Information Overload

Is there information overload with OBD II?


A PC-based scan tool, according to Fahrion, allows the technician to take advantage of the bigger screen and the user interface of the PC. "Say, if you're looking at an O2 sensor—a real common problem on any vehicle would be code that tells you the vehicle is either running too rich or too lean—the very first thing you want to do is decide whether it's a failed oxygen sensor that's giving you a bad message," he says. "All an oxygen sensor does is flip back and forth between a one and a zero, and it has to do that pretty quickly. If you try to look at that with a hand-held tool, you can't make anything of it, because there's no fixed voltage value you can look at. If you can graph it on your PC—you just click on a parameter and tell it to graph it—a sine wave comes up on your screen and you can see whether that's a good sensor. So that graphing capability is something you get on a PC-based tool.

"The other thing is the ability to embed a lot more help into the product," he explains. "We can put pages of help data right into the basic operations. How does this sensor work? What does this trouble code mean? Well, here's a paragraph instead of the line of text that you'd get on a hand-held.

"That's the whole direction we're going with our next generation AutoTap, which addresses some of what I believe your fleet guy is saying: they're overwhelmed with data," he says. "If they had a scan tool that walked them through a test, we can address that feeling of hopelessness, that you're overwhelmed with information and you don't know what to do with it."

FLOW OF INFORMATION

In his seminars, Menchu takes a systems approach. It's not enough to have a scan tool that can understand what the vehicle is reporting; the technician also needs to consider the variety of computers in the vehicle, and how those computers communicate and report information over the data bus.

"A common question I hear involves a car with four doors," Menchu says. "Each door has a computer in it that's connected to the bus. If one computer on one door goes out, it kills the signal, and it kills the bus. So you have to go check each one individually; you have to disconnect each one until the bus comes back up, and then you know which one's bad."

To Menchu, this scenario represents the ultimate problem in diagnostics, and it also points to the ultimate key: flow of information.

"You have to find out what's involved, who the players are, what are the conditions, and what's the flow of information?" he explains. "So you have to check all the players, see that they're operating under the right conditions, and trace the flow of information and find out where it's not correct. And then, on top of that, you need to have the skills and the tools to monitor it all and put it all together.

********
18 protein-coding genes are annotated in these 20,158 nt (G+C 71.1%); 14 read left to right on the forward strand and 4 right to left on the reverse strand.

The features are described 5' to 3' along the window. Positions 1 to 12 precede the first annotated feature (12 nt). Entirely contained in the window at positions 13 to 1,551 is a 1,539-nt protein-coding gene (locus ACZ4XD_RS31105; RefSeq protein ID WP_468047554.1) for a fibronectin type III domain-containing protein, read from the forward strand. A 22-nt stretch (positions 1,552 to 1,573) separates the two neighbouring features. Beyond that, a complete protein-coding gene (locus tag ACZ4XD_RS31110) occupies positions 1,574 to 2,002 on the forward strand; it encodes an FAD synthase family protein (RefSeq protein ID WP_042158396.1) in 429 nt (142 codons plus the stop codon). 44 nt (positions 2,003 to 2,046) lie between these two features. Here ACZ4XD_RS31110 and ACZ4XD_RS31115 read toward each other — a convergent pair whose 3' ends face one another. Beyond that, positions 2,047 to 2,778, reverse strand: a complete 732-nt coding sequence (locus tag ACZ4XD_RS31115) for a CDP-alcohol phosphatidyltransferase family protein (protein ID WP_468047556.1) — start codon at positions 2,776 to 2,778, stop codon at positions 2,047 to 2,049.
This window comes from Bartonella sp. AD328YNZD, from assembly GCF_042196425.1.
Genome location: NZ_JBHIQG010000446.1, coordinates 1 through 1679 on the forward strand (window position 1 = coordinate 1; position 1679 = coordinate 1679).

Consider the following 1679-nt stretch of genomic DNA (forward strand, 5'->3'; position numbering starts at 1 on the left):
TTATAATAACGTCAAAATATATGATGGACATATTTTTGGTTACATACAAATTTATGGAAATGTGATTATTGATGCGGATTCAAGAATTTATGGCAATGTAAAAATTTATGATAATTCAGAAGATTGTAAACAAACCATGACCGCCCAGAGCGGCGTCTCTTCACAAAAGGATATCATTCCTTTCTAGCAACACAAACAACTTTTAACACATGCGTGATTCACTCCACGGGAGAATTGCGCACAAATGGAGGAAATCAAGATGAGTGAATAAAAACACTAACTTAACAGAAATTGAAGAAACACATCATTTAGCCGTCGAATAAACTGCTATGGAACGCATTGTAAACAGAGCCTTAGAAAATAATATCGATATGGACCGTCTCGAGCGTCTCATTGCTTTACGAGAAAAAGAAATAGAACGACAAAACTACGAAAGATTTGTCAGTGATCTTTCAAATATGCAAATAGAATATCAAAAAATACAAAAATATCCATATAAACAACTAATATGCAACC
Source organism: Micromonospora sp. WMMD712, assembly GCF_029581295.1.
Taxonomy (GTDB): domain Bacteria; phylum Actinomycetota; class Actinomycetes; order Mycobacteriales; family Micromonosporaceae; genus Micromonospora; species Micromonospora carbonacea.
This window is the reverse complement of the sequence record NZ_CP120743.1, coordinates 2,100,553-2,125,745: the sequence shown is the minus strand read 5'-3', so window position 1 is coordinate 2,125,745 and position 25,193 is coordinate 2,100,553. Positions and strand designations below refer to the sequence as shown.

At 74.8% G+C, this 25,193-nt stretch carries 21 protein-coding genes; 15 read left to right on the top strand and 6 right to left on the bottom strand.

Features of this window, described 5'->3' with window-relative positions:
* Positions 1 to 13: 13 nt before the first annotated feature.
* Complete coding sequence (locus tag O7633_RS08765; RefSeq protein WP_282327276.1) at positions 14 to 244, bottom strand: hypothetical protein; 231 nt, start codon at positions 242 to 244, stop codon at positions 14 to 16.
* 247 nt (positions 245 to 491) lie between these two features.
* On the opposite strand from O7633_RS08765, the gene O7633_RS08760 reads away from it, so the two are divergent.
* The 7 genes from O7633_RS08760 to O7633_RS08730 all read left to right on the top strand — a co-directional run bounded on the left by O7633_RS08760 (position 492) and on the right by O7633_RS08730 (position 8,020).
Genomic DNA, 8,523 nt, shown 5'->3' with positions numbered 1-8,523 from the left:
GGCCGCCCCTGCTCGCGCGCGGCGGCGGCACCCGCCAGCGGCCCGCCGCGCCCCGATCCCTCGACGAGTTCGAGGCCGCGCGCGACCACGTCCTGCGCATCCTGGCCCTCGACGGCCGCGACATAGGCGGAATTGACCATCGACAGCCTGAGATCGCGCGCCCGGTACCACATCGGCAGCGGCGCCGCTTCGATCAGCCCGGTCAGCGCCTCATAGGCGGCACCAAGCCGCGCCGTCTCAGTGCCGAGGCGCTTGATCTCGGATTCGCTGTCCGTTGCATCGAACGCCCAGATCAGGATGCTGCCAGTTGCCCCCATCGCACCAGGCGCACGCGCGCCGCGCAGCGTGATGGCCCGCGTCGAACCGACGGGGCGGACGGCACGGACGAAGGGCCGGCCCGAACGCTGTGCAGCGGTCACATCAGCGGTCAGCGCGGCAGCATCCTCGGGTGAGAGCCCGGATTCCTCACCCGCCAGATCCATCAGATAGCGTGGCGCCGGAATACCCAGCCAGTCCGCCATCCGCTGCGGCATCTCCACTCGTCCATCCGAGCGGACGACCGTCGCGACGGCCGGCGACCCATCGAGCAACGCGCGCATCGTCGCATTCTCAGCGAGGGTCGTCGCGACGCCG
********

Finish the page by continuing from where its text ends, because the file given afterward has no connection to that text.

"Engineers often use a functional diagram to show a complex system. When you're diagnosing something and trying to figure out this complex problem, if you draw out your own functional diagram, based on your understanding, you can immediately tell where you are," Menchu says. "You're starting to visualize the flow of information and who the players are."

PUTTING IT ALL TOGETHER

According to Menchu, the confusion that some technicians might experience with OBD II codes is not the real issue.

"The real problem is the complexity," he insists. "It's massive amounts of complexity, and there's only one way to deal with it: that's to have lots of experience, and lots of information, and to have good tools that are meant for the job. If you have the wrong scan tool, there are certain things you can't do, and certain cars you can't fix.

"So the real question is, how do we teach technicians to deal with the complexity?" he says.

Menchu's recommendation to fleet maintenance managers is to get the technicians talking with the service manager, so they can learn from each others' perpectives. Together, he suggests, they must:

#1: Learn to identify the fundamental problems and issues;

#2: Once a week, get together with everybody in the shop and talk about it, 'Here's the problem I had, here's the information I gathered, here's how I found the answer,' whether it was going to the IETN, or calling up another technician, or they just stumbled onto it—and then analyze things together as a group.

"One of the things I see in the industry is that we get so caught up in the immediate need that we forget the big picture," says Menchu. "For a technican to be successful right now, he needs to fix the car. But you have to step back and look at the big picture of your career. You're always going to have that question mark of finding information and being able to absorb it. But at some point, you have to start focusing on yourself."

That's where experience comes in.

EXPERIENCE COUNTS

"The truly advanced diagnostic technician doesn't need to be told what to do with the information, but those guys are so rare," says B&B's Fahrion. "You're very lucky if you have one good one per shop.

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